Learn How to Paint Wood Smoothly Like a Professional

Painting wood chair
Michael Möller / EyeEm / Getty Images

You are probably painting wood the wrong way.

One reason is because painting–and wood painting in particula–-seems like such an elemental, basic foolproof task. Who could get it wrong?

Mainly, though, with the advent of paint-ready surfaces like wallboard and pre-primed trim and casing, wood painting has become a lost art.

1.  Cover Up the Right Way

  • Wrong:  Plastic sheeting and newspapers.
  • Right:  Canvas painter's dropcloth or a cheap rolls of kraft paper called contractor's paper.

    2.  Clean the Surface the Right Way

    If the wood you are about to paint is already stained and finished, meaning there is a clear coat of urethane or lacquer or some undisclosed finish on it, the first step is to wash the surface with a product called TSP (Tri-Sodium Phosphate).

    There are no-rinse varieties of TSP, so you might decide to use this type. The idea is that paint needs a physical or mechanical adhesion. In other words, the best way for paint to bond to the wood is to bond with the wood grain. In the case of a pre-finished surface, it impossible to bond with the wood grain.

    Even worse, a pre-finished piece of wood may have other impurities on top of the finish. There will be dirt from years of use, grease from hands, or food caked on the surface, between your paint and the wood surface. Painting over the impurities is a guarantee that your first coat will not last.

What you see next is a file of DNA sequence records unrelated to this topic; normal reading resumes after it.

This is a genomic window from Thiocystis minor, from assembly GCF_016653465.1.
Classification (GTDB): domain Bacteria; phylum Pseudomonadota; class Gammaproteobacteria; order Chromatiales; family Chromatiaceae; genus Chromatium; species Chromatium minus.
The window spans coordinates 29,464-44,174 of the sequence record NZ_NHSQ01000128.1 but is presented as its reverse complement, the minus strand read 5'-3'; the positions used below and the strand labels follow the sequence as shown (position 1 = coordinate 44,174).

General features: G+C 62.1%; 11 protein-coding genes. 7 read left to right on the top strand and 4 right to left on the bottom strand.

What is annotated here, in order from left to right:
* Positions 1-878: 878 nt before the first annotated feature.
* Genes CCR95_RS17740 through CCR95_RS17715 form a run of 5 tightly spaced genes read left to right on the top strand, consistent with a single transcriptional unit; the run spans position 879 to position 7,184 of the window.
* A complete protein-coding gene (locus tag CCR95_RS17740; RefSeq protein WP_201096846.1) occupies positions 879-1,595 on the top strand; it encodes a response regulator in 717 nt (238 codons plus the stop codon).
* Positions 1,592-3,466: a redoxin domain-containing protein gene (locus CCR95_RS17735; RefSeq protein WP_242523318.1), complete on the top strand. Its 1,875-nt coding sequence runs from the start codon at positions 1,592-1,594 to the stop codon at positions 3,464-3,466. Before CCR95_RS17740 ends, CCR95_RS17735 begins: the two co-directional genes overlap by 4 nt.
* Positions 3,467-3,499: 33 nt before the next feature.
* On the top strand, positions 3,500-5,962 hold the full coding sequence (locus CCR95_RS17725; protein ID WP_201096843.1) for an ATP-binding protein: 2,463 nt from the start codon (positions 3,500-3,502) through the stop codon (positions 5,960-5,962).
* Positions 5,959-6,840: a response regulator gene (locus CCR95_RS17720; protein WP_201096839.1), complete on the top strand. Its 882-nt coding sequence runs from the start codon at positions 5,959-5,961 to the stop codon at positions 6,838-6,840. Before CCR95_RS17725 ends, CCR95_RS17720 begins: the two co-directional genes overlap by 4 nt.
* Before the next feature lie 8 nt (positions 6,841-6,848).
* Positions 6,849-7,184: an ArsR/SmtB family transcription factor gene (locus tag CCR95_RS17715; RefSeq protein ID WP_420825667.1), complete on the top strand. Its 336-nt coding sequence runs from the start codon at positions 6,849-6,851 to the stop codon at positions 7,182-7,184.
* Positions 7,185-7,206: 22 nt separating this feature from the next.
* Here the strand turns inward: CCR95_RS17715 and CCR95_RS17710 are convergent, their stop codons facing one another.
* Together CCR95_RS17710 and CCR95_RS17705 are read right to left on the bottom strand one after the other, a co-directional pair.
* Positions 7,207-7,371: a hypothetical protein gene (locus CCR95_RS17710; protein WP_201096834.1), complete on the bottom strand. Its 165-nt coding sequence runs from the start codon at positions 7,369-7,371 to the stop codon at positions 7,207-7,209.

3. Sand the Wood

    After the TSP has dried and is either rinsed off or not according to instructions, the next step is to sand.

    Important: If your wood did not have stain or a finish on it, this is the first step in painting wood. Do not wash down raw wood.

    Even if the wood was purchased factory-direct, don't think that the wood is ready to paint; it still needs a fine sanding.

    • Get the Right Sander - If you don't own a random orbital sander, you can either purchase one inexpensively or rent one.
    • Start Sanding - Begin sanding with at least a fine grit of 150, though beginning with a 180 or 200 is even better. The point in sanding is not to mechanically strip the wood of the stain, but rather to simply provide the paint with something to grab. Stripping finishes--as opposed to stripping paint--is a process used only if you want to re-stain the wood, in which case stripping and bleaching will be needed.
    • Clean Wood - After sanding, thoroughly remove dust from the surface. A great way to do that is with a Shop Vac. Don't use a blower: that will only redistribute the dust back on the surface. Another great method is to use tack cloth or to wet a cloth rag with rubbing alcohol and go over the surface.

    4. Prime the Wood

    Why You Prime